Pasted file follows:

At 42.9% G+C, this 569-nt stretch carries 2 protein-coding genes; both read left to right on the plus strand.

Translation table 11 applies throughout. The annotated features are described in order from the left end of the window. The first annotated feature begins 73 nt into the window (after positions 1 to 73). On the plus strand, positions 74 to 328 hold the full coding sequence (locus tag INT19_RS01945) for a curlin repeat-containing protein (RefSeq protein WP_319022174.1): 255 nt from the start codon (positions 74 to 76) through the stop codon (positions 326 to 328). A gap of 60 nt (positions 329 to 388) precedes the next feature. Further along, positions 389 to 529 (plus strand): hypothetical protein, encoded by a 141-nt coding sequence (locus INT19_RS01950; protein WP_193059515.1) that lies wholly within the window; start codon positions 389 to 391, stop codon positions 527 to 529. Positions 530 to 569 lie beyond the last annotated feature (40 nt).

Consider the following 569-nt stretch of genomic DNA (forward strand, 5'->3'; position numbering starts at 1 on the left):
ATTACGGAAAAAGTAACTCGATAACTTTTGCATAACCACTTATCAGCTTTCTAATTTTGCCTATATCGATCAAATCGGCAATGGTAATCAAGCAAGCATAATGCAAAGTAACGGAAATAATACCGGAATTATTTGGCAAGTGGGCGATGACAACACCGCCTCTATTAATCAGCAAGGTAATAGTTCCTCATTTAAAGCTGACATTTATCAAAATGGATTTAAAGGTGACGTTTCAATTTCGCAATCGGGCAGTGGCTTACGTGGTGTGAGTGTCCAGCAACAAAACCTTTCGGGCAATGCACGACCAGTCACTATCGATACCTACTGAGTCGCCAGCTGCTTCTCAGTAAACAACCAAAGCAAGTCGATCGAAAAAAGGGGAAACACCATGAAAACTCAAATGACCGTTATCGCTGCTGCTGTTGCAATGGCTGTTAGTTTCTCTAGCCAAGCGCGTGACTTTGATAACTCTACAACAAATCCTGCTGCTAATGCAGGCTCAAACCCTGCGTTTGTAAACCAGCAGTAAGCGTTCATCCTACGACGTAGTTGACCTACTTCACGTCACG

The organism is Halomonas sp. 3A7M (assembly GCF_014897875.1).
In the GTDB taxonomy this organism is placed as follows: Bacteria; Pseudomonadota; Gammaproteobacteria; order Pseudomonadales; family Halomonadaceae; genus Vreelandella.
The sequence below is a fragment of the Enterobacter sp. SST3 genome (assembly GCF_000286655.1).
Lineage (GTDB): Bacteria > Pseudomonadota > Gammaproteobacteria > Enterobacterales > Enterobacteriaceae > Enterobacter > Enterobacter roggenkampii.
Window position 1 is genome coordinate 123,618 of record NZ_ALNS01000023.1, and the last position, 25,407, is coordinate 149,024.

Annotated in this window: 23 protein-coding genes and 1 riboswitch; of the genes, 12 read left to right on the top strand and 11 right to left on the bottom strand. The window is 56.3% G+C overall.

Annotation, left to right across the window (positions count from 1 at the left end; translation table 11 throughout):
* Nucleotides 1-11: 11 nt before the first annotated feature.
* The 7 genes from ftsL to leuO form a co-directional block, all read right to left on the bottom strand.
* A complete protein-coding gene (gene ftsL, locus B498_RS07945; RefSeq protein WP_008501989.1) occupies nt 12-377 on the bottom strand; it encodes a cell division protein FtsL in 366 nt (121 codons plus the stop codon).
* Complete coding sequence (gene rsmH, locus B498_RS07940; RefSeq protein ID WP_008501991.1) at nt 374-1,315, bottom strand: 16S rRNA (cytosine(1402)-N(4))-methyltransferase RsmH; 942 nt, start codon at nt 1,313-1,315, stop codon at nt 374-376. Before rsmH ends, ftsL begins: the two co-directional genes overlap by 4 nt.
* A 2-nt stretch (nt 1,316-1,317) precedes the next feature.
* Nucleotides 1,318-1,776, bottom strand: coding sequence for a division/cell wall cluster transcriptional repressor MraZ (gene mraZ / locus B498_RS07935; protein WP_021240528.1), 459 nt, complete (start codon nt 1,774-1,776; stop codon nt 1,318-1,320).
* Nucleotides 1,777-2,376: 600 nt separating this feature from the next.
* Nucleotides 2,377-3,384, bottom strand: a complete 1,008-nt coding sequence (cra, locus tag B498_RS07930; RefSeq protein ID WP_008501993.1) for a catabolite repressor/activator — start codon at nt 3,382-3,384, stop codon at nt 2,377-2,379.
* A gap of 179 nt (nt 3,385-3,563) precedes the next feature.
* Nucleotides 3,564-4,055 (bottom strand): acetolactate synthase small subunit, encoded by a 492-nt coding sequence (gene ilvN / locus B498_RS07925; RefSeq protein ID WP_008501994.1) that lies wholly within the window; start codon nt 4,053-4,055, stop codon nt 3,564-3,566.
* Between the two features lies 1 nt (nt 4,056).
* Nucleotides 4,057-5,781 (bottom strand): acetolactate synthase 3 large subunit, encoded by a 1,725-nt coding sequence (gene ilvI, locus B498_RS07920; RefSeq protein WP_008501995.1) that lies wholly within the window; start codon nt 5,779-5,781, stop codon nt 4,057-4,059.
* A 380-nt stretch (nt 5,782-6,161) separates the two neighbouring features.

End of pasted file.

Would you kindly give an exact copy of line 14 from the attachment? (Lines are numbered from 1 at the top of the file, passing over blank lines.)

* A complete protein-coding gene (gene ftsL, locus B498_RS07945; RefSeq protein WP_008501989.1) occupies nt 12-377 on the bottom strand; it encodes a cell division protein FtsL in 366 nt (121 codons plus the stop codon).